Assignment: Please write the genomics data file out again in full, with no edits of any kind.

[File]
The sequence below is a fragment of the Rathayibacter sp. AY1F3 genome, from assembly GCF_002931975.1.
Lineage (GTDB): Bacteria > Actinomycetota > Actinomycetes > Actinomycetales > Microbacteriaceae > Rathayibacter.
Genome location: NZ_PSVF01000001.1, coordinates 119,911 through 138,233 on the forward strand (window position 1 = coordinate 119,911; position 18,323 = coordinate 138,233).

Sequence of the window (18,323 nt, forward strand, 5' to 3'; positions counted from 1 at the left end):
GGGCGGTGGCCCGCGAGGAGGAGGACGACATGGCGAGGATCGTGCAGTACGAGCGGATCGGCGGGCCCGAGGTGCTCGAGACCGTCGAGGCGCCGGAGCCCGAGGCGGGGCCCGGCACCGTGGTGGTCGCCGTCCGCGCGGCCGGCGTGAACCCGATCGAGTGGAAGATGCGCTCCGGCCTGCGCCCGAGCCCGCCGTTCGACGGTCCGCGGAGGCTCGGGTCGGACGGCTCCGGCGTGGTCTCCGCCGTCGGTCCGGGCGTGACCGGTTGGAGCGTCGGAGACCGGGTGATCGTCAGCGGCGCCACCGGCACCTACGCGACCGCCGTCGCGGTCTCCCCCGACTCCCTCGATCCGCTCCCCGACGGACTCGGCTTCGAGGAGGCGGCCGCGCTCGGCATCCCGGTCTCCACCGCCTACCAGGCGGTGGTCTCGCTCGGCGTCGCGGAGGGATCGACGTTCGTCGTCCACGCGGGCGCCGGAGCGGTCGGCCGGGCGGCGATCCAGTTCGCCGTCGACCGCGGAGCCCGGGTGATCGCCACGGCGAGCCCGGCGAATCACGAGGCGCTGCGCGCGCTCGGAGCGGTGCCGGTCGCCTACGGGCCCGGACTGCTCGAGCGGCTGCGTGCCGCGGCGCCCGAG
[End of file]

The sequence below is a fragment of the Rathayibacter sp. AY1F3 genome, from assembly GCF_002931975.1.
Lineage (GTDB): Bacteria > Actinomycetota > Actinomycetes > Actinomycetales > Microbacteriaceae > Rathayibacter.
Genome location: NZ_PSVF01000001.1, coordinates 119,911 through 138,233 on the forward strand (window position 1 = coordinate 119,911; position 18,323 = coordinate 138,233).

Sequence of the window (18,323 nt, forward strand, 5' to 3'; positions counted from 1 at the left end):
GGGCGGTGGCCCGCGAGGAGGAGGACGACATGGCGAGGATCGTGCAGTACGAGCGGATCGGCGGGCCCGAGGTGCTCGAGACCGTCGAGGCGCCGGAGCCCGAGGCGGGGCCCGGCACCGTGGTGGTCGCCGTCCGCGCGGCCGGCGTGAACCCGATCGAGTGGAAGATGCGCTCCGGCCTGCGCCCGAGCCCGCCGTTCGACGGTCCGCGGAGGCTCGGGTCGGACGGCTCCGGCGTGGTCTCCGCCGTCGGTCCGGGCGTGACCGGTTGGAGCGTCGGAGACCGGGTGATCGTCAGCGGCGCCACCGGCACCTACGCGACCGCCGTCGCGGTCTCCCCCGACTCCCTCGATCCGCTCCCCGACGGACTCGGCTTCGAGGAGGCGGCCGCGCTCGGCATCCCGGTCTCCACCGCCTACCAGGCGGTGGTCTCGCTCGGCGTCGCGGAGGGATCGACGTTCGTCGTCCACGCGGGCGCCGGAGCGGTCGGCCGGGCGGCGATCCAGTTCGCCGTCGACCGCGGAGCCCGGGTGATCGCCACGGCGAGCCCGGCGAATCACGAGGCGCTGCGCGCGCTCGGAGCGGTGCCGGTCGCCTACGGGCCCGGACTGCTCGAGCGGCTGCGTGCCGCGGCGCCCGAG